Technical acumen is also demanded by the music for the tenor soloist, and it seems from his performance on this recording that his arias extend Nicholas Mulroy—the Evangelist on Dunedin Consort’s new recording of Johannes-Passion—to the limits of his considerable technique. Mr. Mulroy’s is an attractive voice, produced with liquid ease, however, and the sense of strain audible in some of his music’s most challenging passages movingly coveys the anguish of the texts. It is no longer as common as it once was for tenors to sing both the Evangelists and tenor solos in Bach’s Passions, and indeed the requirements of the roles are quite different. In order to effectively perform the tenor arias in Johannes-Passion, it is necessary not to make them sound easy but to make them sound heartfelt. Mr. Mulroy achieves this palpably, facing the most daunting passages in his music honestly and honorably.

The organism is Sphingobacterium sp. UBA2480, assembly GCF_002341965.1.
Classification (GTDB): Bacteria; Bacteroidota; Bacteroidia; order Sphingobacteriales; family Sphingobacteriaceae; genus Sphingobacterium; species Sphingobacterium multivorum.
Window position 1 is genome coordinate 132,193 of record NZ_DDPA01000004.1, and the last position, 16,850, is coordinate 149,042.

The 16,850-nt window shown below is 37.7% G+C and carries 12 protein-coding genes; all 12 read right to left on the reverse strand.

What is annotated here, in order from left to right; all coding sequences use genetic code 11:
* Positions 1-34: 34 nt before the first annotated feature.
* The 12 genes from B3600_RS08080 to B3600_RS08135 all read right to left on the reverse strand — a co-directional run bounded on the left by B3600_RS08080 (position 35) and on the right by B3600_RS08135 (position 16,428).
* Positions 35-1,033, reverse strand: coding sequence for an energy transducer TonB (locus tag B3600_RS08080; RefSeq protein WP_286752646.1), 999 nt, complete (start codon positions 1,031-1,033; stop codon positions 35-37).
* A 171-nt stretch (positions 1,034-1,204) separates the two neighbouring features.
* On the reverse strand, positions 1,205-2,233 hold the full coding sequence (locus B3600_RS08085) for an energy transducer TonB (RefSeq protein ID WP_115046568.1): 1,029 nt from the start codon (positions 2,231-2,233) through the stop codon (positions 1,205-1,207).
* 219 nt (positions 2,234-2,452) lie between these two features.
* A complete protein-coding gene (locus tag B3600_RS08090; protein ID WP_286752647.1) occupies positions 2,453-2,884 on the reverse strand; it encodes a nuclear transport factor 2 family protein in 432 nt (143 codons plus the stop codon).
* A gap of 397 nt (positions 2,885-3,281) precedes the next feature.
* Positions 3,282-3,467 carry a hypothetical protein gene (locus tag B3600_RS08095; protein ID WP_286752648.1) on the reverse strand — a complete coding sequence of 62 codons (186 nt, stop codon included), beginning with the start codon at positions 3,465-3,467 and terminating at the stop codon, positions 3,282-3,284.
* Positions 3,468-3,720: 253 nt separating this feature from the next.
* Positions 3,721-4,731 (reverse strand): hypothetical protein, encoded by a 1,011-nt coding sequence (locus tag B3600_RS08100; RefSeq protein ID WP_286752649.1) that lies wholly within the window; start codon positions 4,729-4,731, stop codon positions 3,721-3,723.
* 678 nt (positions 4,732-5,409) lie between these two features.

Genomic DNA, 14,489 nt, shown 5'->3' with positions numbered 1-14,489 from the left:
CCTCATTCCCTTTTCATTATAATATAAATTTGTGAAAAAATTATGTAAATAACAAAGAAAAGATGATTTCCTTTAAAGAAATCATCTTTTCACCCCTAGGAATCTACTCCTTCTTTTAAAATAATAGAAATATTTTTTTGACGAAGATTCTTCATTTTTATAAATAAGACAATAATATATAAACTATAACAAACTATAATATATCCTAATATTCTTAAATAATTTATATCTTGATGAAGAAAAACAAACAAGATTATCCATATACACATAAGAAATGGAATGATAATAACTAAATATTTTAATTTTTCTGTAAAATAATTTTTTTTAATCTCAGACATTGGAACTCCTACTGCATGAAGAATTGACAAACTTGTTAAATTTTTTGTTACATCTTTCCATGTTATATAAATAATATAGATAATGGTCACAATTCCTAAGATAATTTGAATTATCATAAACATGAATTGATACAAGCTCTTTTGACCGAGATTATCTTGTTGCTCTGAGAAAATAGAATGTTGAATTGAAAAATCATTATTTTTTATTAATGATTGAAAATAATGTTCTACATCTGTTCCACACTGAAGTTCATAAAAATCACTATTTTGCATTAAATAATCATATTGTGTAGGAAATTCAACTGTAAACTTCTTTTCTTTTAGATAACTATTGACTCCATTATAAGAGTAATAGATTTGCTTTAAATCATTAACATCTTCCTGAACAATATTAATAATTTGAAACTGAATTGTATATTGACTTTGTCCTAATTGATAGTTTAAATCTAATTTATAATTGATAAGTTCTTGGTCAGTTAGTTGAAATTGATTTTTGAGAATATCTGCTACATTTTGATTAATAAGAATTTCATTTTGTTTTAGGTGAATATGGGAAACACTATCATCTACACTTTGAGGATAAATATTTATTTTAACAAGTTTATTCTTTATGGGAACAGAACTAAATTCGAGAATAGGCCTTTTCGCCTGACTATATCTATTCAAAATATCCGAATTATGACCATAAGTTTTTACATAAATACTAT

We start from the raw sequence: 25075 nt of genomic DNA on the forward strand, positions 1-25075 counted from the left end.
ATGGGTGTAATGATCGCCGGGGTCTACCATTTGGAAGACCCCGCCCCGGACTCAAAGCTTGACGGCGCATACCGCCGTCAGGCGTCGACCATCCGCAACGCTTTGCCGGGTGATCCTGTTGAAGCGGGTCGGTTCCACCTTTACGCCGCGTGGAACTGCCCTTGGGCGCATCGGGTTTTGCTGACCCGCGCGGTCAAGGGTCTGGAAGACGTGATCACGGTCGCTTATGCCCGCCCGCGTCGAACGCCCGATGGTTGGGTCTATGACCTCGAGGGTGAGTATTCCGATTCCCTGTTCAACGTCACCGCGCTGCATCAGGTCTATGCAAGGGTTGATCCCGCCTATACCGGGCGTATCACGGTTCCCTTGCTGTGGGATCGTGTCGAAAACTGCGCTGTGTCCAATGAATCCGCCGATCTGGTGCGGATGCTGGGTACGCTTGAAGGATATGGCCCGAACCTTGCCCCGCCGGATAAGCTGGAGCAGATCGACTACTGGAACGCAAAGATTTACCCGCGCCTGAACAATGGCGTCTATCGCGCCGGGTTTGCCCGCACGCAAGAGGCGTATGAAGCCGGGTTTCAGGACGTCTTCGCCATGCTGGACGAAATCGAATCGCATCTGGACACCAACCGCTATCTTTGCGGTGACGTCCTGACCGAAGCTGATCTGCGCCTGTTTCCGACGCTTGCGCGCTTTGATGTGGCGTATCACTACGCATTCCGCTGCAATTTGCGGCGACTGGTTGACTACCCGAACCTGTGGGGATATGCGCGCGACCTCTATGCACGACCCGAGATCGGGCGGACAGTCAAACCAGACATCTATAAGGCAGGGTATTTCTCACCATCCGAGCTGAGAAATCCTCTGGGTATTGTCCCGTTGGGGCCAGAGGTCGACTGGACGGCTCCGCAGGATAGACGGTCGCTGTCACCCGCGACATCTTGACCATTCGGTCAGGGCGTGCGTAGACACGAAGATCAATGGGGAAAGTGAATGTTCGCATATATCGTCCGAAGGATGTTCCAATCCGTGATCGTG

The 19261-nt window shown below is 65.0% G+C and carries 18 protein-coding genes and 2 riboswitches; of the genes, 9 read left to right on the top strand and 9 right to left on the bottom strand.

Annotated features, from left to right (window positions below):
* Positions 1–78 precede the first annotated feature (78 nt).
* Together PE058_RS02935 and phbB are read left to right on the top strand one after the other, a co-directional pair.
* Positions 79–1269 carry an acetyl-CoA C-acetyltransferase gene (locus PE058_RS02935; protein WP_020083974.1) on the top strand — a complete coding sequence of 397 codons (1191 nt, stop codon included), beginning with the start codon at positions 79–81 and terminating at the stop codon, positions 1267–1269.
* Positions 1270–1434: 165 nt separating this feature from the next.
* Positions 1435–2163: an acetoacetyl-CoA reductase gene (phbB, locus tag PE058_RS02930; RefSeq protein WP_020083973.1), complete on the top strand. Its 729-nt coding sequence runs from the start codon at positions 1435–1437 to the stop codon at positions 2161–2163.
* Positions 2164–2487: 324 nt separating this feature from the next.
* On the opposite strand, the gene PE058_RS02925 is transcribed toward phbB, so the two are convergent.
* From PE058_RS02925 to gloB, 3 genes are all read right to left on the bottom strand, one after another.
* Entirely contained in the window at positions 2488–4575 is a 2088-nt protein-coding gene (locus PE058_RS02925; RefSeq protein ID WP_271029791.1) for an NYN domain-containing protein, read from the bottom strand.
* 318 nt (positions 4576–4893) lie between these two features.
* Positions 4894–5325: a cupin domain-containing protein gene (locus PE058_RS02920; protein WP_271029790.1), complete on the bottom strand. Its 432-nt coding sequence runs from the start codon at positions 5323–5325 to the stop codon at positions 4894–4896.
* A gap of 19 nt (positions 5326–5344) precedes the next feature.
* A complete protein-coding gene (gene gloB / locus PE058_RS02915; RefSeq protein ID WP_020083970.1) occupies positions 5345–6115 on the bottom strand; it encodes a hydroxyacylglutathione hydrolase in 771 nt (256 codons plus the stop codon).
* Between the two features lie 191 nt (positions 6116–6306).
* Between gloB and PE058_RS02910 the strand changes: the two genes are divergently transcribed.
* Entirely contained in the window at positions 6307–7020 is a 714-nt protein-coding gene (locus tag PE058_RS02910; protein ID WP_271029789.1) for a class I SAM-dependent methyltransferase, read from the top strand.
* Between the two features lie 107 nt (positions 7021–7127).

Baritone Roderick Williams is familiar to music lovers from many fine performances and recordings of an extremely varied repertory, some of the finest amongst which are his sterling contributions to recordings of songs by British composers. Here singing the bass arias and the role of Pontius Pilate, Mr. Williams provides the open-throated security and open-hearted directness for which he is appreciated. Pilate is an important and ambiguous presence in the Passion narrative, both his proclamation of having found no fault during his interview with Christ and his ultimate delivery of Christ unto the hands of the Jews for crucifixion receiving powerful settings by Bach. Mr. Williams delivers Pilate’s lines with complete attention to their significance but without any suggestion of the cardboard villain offered by many singers. In the bass arias, Mr. Williams is unusually elegant. Bach’s bass arias cover a great deal of vocal territory, both in terms of bravura and tessitura. Many modern singers are stretched by the lower and upper extensions required by Bach’s music, but Mr. Williams emerges unscathed, the lower register consistently warm and burnished and the highest notes reached with freedom. Mr. Williams provides an example of Bach singing that ranks with the best on records.